Updating Anti-virus Programs

When I sat down to write this article there were more than 53,000 virus threats. The McAfee and Symantec (Norton Antivirus) Virus Information Libraries have detailed information on where viruses come from, how they infect your system, and how to remove them. Today's viruses primarily infect a computer system when a computer user opens an attachment to an e-mail. One general rule of thumb (and yes, I recognize how difficult this may be) is to never open an attachment that you did not specifically request. People who send out attachments should solicit approval before sending them. The main focus of this "Freebie" is to convey the importance of keeping your software updated. These programs are the preventative vaccine against new viruses and without them you are potentially at risk for your computer becoming infected with the newer viruses. The two most popular anti-virus programs are McAfee Viruscan and Symantec's Norton Antivirus. These programs also work well at keeping adware and spyware threats from infecting your computer.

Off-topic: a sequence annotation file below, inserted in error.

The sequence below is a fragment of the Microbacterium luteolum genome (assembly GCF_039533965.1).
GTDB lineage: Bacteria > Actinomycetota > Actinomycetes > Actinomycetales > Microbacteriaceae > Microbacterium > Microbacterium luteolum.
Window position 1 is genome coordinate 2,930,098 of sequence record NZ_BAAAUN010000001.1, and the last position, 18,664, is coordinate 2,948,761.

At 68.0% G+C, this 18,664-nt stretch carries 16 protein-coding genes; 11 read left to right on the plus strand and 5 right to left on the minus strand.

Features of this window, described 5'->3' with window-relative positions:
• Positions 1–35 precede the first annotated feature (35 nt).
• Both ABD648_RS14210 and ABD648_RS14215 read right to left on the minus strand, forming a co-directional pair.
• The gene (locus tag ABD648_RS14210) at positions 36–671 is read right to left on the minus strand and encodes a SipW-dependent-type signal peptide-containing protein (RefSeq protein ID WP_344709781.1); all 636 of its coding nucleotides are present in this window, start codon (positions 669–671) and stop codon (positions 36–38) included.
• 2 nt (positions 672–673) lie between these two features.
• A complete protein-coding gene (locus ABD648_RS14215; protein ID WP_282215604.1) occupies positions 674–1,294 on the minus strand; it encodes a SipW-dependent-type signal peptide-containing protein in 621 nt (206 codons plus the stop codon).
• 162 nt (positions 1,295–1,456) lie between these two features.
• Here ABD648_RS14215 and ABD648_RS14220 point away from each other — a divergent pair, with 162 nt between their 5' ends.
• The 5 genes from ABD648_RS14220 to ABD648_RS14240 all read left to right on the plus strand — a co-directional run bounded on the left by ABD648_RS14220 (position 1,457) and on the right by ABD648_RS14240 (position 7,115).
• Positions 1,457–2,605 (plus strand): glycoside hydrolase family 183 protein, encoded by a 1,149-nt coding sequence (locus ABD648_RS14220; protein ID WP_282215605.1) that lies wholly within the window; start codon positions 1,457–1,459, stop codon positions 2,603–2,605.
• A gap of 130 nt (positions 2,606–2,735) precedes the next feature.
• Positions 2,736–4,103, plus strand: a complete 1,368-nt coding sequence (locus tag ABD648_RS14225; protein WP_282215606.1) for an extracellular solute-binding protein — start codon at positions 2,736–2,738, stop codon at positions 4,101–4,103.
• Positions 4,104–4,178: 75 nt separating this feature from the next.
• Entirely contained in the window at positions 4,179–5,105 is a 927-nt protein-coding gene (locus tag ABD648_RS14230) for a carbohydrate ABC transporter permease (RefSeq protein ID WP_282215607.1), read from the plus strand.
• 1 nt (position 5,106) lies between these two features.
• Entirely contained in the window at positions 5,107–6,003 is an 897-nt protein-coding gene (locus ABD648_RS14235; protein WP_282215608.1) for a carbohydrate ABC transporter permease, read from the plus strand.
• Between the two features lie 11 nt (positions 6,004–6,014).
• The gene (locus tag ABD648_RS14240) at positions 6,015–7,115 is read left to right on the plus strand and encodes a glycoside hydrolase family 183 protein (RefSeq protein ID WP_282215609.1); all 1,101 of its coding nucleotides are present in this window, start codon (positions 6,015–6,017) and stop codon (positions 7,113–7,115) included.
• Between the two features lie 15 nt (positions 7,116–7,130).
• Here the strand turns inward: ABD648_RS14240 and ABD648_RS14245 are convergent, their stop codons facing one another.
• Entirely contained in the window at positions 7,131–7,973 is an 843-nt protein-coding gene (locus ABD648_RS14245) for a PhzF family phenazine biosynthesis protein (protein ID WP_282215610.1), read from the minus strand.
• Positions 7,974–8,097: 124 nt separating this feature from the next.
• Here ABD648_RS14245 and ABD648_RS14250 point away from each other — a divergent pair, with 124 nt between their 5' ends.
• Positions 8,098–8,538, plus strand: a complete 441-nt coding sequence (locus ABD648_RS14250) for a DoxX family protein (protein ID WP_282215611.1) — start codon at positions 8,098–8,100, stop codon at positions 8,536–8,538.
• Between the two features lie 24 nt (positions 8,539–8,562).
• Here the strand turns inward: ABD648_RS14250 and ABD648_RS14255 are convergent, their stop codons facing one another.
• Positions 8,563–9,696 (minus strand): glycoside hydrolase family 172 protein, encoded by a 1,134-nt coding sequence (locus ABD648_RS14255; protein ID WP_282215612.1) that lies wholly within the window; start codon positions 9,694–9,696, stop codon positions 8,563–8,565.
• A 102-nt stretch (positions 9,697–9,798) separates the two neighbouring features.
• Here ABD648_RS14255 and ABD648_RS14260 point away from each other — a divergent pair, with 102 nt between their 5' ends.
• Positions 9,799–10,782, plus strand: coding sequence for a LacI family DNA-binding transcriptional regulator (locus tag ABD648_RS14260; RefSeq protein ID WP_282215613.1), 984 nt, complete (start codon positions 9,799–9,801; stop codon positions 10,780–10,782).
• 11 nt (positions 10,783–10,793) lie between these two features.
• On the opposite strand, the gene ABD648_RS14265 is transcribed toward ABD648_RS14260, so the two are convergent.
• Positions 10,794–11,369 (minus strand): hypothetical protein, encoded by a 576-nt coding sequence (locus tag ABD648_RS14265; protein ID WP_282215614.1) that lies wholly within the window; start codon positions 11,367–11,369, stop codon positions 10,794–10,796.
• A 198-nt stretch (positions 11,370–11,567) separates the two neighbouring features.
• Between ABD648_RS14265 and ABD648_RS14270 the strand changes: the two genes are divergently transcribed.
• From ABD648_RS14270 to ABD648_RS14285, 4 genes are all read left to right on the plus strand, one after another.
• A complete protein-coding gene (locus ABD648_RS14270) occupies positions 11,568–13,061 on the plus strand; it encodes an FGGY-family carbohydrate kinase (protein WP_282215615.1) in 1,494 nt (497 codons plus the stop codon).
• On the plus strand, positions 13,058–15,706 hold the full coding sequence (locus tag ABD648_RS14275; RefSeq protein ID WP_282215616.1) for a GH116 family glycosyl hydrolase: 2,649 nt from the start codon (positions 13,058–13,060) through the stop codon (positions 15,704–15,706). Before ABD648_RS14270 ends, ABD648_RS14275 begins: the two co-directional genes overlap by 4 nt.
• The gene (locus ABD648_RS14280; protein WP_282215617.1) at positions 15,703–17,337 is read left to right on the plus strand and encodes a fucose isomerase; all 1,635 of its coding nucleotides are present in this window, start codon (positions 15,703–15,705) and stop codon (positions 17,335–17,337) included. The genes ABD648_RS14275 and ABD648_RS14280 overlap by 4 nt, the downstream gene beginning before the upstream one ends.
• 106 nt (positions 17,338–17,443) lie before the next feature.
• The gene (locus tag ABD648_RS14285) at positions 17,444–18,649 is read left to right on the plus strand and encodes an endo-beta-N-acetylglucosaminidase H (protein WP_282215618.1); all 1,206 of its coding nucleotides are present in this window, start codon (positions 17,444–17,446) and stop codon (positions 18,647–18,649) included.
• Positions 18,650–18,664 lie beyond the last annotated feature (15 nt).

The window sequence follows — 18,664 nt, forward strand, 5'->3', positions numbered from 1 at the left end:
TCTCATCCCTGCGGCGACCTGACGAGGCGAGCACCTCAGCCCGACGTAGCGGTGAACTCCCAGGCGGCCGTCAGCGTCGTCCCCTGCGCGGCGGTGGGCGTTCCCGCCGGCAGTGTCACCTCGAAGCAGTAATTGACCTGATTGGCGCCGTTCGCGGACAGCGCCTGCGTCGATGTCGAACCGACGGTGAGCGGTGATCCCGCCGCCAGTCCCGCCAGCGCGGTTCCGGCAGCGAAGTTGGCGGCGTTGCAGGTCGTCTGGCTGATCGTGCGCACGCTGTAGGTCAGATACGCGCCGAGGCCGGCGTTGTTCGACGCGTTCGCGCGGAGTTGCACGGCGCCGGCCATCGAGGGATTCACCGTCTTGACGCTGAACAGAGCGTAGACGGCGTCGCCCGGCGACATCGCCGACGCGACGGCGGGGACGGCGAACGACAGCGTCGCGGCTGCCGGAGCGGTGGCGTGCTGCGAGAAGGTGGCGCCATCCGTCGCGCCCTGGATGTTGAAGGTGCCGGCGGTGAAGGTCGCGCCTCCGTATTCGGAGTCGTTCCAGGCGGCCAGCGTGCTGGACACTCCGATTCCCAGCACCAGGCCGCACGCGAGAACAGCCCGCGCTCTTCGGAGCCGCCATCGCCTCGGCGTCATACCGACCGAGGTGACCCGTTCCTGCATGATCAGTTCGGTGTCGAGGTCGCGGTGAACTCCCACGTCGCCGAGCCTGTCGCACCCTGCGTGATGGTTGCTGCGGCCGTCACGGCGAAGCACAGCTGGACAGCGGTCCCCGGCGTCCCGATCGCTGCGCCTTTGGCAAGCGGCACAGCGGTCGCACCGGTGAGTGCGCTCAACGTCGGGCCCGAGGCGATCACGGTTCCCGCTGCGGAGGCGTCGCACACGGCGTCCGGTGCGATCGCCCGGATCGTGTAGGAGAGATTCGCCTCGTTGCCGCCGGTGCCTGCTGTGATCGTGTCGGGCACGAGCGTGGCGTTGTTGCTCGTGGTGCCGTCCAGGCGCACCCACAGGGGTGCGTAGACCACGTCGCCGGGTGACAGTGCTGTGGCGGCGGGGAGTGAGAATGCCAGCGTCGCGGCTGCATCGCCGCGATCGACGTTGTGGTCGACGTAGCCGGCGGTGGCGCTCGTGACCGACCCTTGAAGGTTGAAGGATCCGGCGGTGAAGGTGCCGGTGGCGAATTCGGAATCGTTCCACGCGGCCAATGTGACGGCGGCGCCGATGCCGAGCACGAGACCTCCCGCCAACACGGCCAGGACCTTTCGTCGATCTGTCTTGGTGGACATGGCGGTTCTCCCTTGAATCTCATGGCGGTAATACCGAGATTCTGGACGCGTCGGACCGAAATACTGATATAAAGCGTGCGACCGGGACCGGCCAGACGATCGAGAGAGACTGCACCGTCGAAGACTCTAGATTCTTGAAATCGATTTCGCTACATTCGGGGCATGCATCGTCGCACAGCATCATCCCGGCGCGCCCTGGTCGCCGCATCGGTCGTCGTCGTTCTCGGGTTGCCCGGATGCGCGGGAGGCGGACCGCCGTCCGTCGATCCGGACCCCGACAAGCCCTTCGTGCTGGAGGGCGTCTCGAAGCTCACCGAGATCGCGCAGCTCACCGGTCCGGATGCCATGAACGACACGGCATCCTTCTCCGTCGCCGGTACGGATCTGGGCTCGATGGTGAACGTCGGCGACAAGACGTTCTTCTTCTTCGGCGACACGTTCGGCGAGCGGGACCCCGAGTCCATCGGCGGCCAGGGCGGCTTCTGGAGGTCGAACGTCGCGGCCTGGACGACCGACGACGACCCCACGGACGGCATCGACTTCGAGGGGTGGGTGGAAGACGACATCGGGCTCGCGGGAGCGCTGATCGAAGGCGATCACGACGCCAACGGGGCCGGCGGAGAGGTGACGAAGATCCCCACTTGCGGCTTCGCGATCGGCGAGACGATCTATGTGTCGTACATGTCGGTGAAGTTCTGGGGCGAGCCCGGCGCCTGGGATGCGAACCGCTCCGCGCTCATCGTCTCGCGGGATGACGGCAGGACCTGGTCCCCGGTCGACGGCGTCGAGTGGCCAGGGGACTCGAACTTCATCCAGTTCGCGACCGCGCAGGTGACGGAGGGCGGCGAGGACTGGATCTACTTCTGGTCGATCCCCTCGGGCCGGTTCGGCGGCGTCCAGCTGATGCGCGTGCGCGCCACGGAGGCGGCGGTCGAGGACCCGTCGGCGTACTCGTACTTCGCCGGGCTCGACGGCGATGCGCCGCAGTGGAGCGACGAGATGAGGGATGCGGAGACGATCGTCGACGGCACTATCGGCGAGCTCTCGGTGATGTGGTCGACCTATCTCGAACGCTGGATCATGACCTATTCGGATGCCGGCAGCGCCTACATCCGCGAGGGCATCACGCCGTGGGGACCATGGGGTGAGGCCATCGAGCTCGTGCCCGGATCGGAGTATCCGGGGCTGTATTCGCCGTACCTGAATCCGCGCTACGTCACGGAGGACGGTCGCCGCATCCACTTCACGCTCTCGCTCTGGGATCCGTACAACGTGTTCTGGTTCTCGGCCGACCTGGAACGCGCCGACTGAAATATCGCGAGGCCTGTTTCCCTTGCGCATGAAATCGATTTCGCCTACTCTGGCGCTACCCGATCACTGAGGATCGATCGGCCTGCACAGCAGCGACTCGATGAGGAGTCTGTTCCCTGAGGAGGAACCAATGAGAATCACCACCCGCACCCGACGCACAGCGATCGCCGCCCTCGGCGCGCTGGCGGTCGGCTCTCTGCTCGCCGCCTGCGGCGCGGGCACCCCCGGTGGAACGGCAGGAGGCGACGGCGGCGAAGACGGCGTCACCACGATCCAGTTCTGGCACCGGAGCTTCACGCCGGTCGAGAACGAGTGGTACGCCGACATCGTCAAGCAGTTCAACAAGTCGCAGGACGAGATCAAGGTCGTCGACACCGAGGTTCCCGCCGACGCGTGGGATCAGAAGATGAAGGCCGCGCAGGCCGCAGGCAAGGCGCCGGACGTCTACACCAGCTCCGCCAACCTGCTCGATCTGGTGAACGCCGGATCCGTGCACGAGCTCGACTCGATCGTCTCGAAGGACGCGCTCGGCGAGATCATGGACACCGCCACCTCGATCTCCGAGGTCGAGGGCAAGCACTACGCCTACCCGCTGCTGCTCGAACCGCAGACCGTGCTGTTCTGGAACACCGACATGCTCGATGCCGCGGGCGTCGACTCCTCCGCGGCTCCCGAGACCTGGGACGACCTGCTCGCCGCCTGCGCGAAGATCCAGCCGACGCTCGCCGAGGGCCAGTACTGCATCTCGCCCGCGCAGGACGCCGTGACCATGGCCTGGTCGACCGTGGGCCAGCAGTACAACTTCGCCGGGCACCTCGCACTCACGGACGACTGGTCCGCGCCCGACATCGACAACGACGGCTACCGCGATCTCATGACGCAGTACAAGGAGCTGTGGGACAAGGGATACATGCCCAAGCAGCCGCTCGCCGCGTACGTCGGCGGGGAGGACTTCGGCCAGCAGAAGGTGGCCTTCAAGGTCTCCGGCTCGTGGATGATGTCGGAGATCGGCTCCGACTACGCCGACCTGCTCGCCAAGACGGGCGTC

It is critically important that you regularly use the automatic update features within the program to keep your virus definition files current. I compare it to a flu shot. You have to get one regularly in order to stay protected. ANother big component of keeping your anti-virus software robust is to update the program files as changes occur. I'm not talking about going out and buying a new program every year. What I am talking about is just the normal updates to the program that these companies provide free to their licensed users.

Another question I get asked a lot is "How often should I update these files?" My definition files are automatically updated several times a week. I check for program file updates at least once a month (add it to your list of routine maintenence tasks you should be doing regularly). My system is very critical to my business and downtime would cost me money in lost productivity.

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